Russkaja Kosmopoliturbo album review

RUSSKAJA turn the turbopolka up to 10 with Kosmopoliturbo

RUSSKAJA – Kosmopoliturbo (Napalm Records)

Genre: Turbopolka

Even though this review foolishly attempts to define a genre for RUSSKAJA (blame the house style), the Austrian crossover band are impossible to pigeonhole.

This is the fourth album from the Georgij Makazaria led outfit and his six band mates cause merry havoc with your ear drums from start to finish.

Second song of the LP, Alive, begins life with a traditional rolling guitar introduction that sounds like Makazaria is going to bring out his six-shooter and duel the town villain at dawn – before bursting into a mad hatter polka inspired ska that melts into a EDM mental breakdown.

Being an Austro-Soviet group must make them unique for a start – and that’s before you listen to their music. Still In Love is an autotone homage to everything that made Bon Jovi so easy to take the mick out of, but Hello Japan is a pure headbanger from start to finish and is the first track on the album not to be sung in English. It’s also the first time their famous turbopolka comes out to play and the results are glorious.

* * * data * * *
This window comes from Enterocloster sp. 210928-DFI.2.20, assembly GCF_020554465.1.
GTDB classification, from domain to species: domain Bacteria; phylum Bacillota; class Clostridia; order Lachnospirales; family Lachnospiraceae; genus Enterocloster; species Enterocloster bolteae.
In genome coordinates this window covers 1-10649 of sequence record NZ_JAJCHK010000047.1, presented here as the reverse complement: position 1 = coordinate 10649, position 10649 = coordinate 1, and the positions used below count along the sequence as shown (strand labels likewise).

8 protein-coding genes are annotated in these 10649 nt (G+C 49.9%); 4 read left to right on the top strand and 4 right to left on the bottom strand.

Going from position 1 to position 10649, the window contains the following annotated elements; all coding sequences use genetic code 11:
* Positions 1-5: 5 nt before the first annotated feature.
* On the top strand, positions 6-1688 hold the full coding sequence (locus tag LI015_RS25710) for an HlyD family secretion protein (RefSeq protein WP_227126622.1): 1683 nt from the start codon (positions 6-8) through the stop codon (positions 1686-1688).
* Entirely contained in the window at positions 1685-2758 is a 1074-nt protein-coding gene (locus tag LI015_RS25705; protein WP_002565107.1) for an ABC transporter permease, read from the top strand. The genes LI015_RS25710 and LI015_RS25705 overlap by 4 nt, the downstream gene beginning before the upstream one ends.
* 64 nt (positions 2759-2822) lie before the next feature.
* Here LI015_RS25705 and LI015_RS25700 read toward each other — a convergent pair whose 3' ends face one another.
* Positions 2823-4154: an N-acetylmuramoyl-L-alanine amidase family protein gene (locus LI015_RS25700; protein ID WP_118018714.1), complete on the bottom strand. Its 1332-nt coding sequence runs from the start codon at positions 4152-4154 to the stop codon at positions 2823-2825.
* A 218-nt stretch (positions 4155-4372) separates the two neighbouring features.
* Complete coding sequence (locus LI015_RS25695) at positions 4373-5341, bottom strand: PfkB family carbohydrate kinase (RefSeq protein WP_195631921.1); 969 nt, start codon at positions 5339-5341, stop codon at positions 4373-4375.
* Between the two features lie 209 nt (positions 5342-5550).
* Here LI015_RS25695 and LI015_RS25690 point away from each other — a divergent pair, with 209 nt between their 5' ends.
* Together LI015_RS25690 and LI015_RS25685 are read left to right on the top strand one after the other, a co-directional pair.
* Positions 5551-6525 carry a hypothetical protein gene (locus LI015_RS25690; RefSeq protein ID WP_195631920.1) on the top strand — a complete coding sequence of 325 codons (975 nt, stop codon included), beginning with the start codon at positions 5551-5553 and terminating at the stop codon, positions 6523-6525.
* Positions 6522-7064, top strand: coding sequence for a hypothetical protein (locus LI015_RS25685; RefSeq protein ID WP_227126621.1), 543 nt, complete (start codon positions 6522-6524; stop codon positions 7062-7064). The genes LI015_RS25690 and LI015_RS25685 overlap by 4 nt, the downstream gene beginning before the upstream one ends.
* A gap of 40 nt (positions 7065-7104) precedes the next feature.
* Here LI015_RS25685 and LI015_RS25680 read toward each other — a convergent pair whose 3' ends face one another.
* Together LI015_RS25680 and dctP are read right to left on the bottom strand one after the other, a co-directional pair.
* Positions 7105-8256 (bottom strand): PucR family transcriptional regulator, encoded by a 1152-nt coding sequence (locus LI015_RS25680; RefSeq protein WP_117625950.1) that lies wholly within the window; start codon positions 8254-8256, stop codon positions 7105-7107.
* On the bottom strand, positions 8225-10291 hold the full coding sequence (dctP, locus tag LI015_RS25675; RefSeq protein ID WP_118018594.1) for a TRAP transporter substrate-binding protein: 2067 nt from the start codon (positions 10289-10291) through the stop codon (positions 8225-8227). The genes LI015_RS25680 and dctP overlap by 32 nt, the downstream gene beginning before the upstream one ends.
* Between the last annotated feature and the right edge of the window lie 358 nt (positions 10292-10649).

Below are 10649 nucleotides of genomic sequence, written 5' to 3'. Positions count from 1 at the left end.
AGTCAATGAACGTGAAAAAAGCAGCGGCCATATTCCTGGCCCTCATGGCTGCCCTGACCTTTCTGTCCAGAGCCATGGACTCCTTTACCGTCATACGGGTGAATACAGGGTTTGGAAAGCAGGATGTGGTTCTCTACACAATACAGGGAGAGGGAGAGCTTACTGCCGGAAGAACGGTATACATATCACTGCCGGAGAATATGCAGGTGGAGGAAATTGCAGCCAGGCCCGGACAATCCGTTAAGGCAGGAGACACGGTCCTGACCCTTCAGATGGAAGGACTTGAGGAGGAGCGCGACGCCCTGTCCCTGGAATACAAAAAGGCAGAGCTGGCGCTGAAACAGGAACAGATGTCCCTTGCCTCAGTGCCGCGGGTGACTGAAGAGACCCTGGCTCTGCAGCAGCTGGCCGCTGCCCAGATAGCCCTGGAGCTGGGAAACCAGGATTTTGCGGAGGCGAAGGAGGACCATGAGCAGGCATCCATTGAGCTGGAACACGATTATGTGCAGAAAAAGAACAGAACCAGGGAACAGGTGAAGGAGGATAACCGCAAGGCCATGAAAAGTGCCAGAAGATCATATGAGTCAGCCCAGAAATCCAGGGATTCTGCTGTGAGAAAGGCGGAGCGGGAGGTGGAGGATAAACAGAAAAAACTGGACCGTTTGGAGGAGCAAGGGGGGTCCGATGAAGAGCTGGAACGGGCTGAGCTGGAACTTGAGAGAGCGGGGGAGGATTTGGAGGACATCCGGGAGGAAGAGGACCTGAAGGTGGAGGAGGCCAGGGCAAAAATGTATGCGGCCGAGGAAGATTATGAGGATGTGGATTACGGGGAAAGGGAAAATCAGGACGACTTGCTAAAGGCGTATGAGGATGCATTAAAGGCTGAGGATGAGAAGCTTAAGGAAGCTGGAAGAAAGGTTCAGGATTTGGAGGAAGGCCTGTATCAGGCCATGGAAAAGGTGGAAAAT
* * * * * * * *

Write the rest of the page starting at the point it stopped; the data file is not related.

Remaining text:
Cheburaschka carries on in that fine tradition and Makazaria’s 40-cigaretts-a-day voice combined with an infectiously accented English make it one of the highlights of the whole album. Chef De Cuisine is the final turbopolka song of the album and once again it doesn’t disappoint.

While RUSSKAJA are more than capable of writing a metal banger, Send You An Angel and La Musica prove they are able to do soft and catchy as well. If the Soviet’s had this lot at their disposal, they might have been able to win the hearts and minds campaign.

Just because they don’t identify with anything in the mainstream doesn’t mean they shouldn’t be taken seriously or on your favourites playlist. Listen to them now.

RUSHONROCK RATED: 8/10 Chaos at it’s best

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rhjournalism@hotmail.co.uk'
1st class honours graduate in Journalism from Northumbria University. Pen for hire.

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